The country must set up its own system to safeguard nuclear material, separating those directed for peaceful and military purposes, and it must be operating by the end of the year. It is presumed that it will run in parallel with the European system before being capable of independent operation in March 2019.
UK's Office for Nuclear Regulation (ONR) identified five crucial risks needed to be addressed urgently, including new IT system, recruitment and training difficulties, as well as problems during move of technological equipment from European Atomic Energy Community (Euratom) and uncertainties about funding of the new UK nuclear watchdog, the broadcaster reported, citing leaked documents.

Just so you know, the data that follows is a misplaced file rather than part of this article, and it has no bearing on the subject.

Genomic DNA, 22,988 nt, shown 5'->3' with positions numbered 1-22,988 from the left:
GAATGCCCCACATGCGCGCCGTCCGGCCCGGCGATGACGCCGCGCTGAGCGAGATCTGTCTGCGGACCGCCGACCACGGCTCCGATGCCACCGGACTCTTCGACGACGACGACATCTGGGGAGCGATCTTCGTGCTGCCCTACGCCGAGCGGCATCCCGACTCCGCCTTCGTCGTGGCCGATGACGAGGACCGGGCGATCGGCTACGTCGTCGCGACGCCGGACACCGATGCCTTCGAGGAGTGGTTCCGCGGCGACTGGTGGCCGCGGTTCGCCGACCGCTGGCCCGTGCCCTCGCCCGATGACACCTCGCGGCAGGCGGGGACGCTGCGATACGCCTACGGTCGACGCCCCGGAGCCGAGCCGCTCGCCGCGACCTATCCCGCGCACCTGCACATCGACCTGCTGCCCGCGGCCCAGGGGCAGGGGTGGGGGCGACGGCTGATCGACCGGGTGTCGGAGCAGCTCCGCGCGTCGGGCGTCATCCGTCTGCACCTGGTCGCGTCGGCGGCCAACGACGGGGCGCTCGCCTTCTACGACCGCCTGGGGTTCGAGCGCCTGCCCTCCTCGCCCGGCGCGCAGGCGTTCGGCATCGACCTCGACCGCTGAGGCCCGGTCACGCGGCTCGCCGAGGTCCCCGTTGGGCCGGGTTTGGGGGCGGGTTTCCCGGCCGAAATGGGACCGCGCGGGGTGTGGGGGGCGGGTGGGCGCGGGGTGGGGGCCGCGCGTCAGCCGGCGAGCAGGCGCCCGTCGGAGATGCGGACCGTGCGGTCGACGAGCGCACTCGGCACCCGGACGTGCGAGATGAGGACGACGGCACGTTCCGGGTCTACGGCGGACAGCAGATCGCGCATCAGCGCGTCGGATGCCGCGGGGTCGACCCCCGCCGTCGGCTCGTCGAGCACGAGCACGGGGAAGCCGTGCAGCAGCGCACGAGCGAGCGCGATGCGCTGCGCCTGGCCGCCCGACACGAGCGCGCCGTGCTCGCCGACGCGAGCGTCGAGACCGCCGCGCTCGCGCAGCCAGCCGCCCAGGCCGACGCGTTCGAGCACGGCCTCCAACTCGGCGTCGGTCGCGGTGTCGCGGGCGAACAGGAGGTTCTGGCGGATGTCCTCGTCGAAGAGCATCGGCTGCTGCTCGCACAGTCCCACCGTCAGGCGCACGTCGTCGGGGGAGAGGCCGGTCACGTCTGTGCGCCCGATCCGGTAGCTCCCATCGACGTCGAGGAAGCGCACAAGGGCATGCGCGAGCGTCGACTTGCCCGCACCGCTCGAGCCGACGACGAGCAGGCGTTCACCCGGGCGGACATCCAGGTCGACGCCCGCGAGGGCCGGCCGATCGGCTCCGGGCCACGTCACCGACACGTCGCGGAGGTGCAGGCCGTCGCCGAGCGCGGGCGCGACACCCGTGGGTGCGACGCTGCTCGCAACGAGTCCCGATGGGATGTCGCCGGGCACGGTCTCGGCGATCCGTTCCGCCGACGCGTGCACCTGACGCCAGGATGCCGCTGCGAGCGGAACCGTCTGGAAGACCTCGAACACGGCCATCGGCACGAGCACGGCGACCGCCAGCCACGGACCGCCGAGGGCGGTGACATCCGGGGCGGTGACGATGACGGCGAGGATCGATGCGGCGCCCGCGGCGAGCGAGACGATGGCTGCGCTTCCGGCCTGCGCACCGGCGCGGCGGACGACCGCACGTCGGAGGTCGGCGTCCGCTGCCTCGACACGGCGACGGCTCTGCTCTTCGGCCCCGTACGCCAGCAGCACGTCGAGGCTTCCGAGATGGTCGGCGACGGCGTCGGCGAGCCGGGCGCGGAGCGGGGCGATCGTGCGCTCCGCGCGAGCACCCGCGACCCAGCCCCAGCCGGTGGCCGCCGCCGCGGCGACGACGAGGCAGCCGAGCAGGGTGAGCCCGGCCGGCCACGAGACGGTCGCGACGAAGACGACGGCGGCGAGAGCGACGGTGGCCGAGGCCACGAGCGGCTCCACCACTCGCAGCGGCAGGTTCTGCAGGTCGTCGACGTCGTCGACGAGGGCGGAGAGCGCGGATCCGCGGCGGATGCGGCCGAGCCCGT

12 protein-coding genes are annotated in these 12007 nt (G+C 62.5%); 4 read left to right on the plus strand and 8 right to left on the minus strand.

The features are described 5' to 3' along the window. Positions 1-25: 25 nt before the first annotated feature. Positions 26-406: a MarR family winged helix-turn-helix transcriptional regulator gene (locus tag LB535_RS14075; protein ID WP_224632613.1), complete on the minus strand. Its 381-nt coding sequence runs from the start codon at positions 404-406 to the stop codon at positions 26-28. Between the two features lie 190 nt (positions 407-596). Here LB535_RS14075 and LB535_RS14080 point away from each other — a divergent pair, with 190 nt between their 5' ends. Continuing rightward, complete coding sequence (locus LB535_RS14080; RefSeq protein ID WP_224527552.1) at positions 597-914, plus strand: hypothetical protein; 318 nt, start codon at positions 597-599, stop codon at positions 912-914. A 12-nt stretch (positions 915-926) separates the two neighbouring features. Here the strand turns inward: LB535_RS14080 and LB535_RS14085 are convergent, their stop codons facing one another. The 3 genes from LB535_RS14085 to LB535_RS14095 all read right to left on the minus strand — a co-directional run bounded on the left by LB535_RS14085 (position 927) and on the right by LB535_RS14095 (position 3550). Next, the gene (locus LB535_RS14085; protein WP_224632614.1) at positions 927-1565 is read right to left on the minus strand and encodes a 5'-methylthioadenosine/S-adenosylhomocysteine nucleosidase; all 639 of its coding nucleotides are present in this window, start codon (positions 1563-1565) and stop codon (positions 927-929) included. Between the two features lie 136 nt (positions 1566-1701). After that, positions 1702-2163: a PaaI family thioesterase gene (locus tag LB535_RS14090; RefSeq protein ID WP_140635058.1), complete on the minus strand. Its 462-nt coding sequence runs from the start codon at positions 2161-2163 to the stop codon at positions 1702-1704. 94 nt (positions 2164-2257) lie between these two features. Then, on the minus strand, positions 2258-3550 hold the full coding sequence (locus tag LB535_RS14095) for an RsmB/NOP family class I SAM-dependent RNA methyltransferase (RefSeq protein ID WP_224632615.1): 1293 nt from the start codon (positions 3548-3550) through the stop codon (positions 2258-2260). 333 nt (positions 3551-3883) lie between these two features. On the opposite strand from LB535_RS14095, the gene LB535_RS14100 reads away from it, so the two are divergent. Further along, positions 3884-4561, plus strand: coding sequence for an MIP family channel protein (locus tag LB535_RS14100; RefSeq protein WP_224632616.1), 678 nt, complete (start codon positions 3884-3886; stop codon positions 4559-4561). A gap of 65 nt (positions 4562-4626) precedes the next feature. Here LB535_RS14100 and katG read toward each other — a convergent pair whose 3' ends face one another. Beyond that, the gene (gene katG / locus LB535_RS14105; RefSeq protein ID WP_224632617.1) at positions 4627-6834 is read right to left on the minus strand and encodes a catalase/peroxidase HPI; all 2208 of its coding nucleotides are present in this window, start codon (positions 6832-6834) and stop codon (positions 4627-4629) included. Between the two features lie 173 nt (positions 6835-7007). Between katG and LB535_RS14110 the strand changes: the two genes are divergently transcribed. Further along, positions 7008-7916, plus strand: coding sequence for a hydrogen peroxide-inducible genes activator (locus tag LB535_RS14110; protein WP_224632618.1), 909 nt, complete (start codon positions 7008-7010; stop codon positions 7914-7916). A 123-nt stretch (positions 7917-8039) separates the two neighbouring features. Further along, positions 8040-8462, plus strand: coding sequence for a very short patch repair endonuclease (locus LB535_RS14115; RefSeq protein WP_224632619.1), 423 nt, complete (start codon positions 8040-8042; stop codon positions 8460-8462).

If UK-EU talks finish with a no-deal and IT systems are not ready, the country's trade of nuclear material, parts and expertise will lack a legal basis, and nuclear power plants may shut down, it added.
The United Kingdom currently has seven nuclear power plants with 15 operational reactors that generate about a quarter of country's electricity.
On June 23, 2016, the United Kingdom voted in a referendum to leave the European Union. Last March, May officially invoked Article 50 of the Lisbon Treaty, launching the process of the country's withdrawal from the bloc. Brexit negotiations between London and the European Union started in June and are due to be completed by the end of March 2019.